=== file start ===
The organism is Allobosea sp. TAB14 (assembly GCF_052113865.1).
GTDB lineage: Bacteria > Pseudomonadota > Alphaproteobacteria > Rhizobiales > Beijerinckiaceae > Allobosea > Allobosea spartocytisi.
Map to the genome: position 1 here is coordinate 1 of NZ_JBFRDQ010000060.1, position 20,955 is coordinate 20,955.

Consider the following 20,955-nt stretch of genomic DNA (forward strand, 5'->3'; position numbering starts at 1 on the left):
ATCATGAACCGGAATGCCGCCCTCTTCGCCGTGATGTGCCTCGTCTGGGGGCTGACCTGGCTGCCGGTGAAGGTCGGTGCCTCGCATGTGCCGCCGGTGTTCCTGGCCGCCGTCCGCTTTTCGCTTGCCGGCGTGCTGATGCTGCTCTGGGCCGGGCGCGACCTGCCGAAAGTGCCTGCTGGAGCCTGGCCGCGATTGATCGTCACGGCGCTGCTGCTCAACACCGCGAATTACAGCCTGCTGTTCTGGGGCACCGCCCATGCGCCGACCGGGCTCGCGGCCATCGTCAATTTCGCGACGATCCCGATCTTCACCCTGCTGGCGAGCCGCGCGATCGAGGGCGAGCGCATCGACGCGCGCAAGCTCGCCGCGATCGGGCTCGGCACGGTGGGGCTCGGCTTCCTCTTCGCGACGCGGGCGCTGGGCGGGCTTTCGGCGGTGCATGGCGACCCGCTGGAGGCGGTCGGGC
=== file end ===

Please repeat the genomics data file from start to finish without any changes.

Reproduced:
The organism is Allobosea sp. TAB14 (assembly GCF_052113865.1).
GTDB lineage: Bacteria > Pseudomonadota > Alphaproteobacteria > Rhizobiales > Beijerinckiaceae > Allobosea > Allobosea spartocytisi.
Map to the genome: position 1 here is coordinate 1 of NZ_JBFRDQ010000060.1, position 20,955 is coordinate 20,955.

Consider the following 20,955-nt stretch of genomic DNA (forward strand, 5'->3'; position numbering starts at 1 on the left):
ATCATGAACCGGAATGCCGCCCTCTTCGCCGTGATGTGCCTCGTCTGGGGGCTGACCTGGCTGCCGGTGAAGGTCGGTGCCTCGCATGTGCCGCCGGTGTTCCTGGCCGCCGTCCGCTTTTCGCTTGCCGGCGTGCTGATGCTGCTCTGGGCCGGGCGCGACCTGCCGAAAGTGCCTGCTGGAGCCTGGCCGCGATTGATCGTCACGGCGCTGCTGCTCAACACCGCGAATTACAGCCTGCTGTTCTGGGGCACCGCCCATGCGCCGACCGGGCTCGCGGCCATCGTCAATTTCGCGACGATCCCGATCTTCACCCTGCTGGCGAGCCGCGCGATCGAGGGCGAGCGCATCGACGCGCGCAAGCTCGCCGCGATCGGGCTCGGCACGGTGGGGCTCGGCTTCCTCTTCGCGACGCGGGCGCTGGGCGGGCTTTCGGCGGTGCATGGCGACCCGCTGGAGGCGGTCGGGC